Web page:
10/11/2018

Because He Is Now A Survivor

Dov Fischer, Spectator

1. Me

A bit more than a decade ago, I worked at a nightmarish place for nearly three years. Although I had been quite the outspoken type for many decades since my youth, my subsequent quarter-century of maturation included learning for several years at a great seminary for rabbinical ordination, earning a graduate degree in American history, ten years in the pulpit, thereafter studying at a great law school, serving as Chief Articles Editor of law review, then clerking for a brilliant and dignified United States federal appeals court judge, and next litigating for more than a decade in big-firm law practice at two of the nation’s firms that demand the highest standards of excellence and professional comportment. In other words, I had matured, cooled off, calmed down, and moderated my temperament. In particular, the legal training and those second-career professional experiences changed me dramatically, as did the humbling experience of my first marriage of twenty-five years ending and the further calming effect of proceeding a year later to meet and marry the love of my life, my true life partner of these past eighteen years. I had dramatically moderated my style. I evolved to a new credo: Avoid making enemies. Stake out positions, but don’t push envelopes. Strive to be liked by everyone.

And then came those three jolting years. That vicious and despicable experience was so jarring, so disruptive to my core, my soul, and my essence — and also to my wife and my still-innocent then-adolescent son, both of whom personally were subjected directly to behavior that only G-d could punish — that I have not been the same person since. In public settings, I remain externally as properly restrained, jokey and good-humored, and as temperamentally dignified as anyone would expect from any seriously stationed rabbi of three decades or law professor of two. But my inner core is transmogrified. I no longer am moderated by a desire to be liked by everyone. I tried that, and I never ever will do that again. In short, the persecution and sustained three years of public efforts to destroy me — even to ruin my family — actually resulted in the opposite: they liberated me, and they persuaded me that there is no compromise with evil. Be true to your soul. The wounds have healed, but the scars remain. I am a Survivor. If they are going to war against you, at least know that you fought true to the last ounce of your core. Forget about getting them to like you. The heck with them. Just stand for what you know is right.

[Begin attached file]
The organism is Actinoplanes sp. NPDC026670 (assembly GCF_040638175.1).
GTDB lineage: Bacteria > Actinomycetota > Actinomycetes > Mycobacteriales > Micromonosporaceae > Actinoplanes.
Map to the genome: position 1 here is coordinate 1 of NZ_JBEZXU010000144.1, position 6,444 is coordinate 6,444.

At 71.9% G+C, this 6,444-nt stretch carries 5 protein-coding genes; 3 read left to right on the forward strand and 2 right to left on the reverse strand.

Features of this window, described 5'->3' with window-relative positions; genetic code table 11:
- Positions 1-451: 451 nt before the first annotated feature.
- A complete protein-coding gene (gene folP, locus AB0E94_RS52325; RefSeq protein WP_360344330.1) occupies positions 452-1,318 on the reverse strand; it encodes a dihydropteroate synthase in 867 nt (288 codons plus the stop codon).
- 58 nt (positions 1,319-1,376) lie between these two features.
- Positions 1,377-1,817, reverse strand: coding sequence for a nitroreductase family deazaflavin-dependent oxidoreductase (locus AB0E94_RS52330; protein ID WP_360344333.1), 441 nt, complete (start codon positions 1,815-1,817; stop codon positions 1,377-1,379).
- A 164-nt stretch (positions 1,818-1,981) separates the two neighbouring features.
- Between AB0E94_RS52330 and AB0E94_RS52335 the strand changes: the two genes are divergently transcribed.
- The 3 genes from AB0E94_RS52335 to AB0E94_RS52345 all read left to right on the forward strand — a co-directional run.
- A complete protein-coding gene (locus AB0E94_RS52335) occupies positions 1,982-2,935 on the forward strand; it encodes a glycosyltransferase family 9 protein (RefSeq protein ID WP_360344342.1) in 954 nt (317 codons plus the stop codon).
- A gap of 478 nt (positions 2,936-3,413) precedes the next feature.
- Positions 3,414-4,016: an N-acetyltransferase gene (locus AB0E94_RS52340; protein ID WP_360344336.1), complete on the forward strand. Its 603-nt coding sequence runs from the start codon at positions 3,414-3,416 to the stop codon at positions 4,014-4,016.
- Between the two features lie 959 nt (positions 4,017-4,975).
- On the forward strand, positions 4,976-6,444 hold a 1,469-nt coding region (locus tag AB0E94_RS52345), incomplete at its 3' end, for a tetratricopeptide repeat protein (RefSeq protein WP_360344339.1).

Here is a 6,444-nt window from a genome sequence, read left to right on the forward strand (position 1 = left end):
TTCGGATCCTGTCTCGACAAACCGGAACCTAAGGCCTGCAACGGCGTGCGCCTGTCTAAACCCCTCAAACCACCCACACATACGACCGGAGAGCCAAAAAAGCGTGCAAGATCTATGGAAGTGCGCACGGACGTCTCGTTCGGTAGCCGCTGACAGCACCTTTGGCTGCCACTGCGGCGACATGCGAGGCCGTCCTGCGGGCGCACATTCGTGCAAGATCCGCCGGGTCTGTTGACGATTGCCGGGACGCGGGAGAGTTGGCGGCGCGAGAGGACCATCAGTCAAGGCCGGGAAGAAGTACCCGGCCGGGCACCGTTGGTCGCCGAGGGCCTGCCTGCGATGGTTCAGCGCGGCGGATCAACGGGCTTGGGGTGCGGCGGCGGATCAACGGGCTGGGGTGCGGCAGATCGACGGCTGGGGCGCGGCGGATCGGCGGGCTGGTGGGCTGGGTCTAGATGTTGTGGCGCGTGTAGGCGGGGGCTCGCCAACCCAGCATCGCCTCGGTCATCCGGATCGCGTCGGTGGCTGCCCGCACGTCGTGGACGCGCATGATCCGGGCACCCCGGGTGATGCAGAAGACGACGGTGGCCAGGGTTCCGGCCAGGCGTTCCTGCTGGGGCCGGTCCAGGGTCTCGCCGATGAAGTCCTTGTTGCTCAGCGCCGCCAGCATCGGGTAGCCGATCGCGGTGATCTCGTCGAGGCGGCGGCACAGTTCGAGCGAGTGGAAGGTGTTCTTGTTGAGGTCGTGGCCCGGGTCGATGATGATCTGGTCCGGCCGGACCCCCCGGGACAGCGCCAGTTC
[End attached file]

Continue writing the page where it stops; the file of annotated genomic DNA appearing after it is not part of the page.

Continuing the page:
2. Trump

The Donald J. Trump who initially campaigned for President in 2016, escalator stuff and all, was quite unrestrained on the issue of borders and immigration from Day One. But at the beginning of that campaign, one of the great unknowns was whether Mr. Trump truly would prove to be a consistently and reliably conservative Republican President — or whether he would float and shift towards being a populist ready to adopt even Democrat liberal positions for the “art of the deal.” Yes, he talked tough on China and on business regulations, but he also initially sent several very mixed signals on a wide range of social and foreign policy issues.

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Tablets, said to be 200 years older than the Babylonian Code of Hammurabi ... show that the ancient kingdom of Eshnunna had wage control and price control. The news ought not to have come as a surprise. For the code of Hammurabi itself (unearthed in 1902), which was promulgated earlier than 2000 B.C., fixed prices, wages, interest rates, and fees. This makes price control at least about 4,000 years old. ...

 

Ironically, it is those who now wish to return to this ancient totalitarian device who are fondest of calling themselves “progressives.” They are also fond of saying that those who believe in economic liberty “are living in the nineteenth century.” These controlists have yet to learn that they themselves are still living, as the discoveries in Babylonia attest, in the nineteenth century—B.C.!

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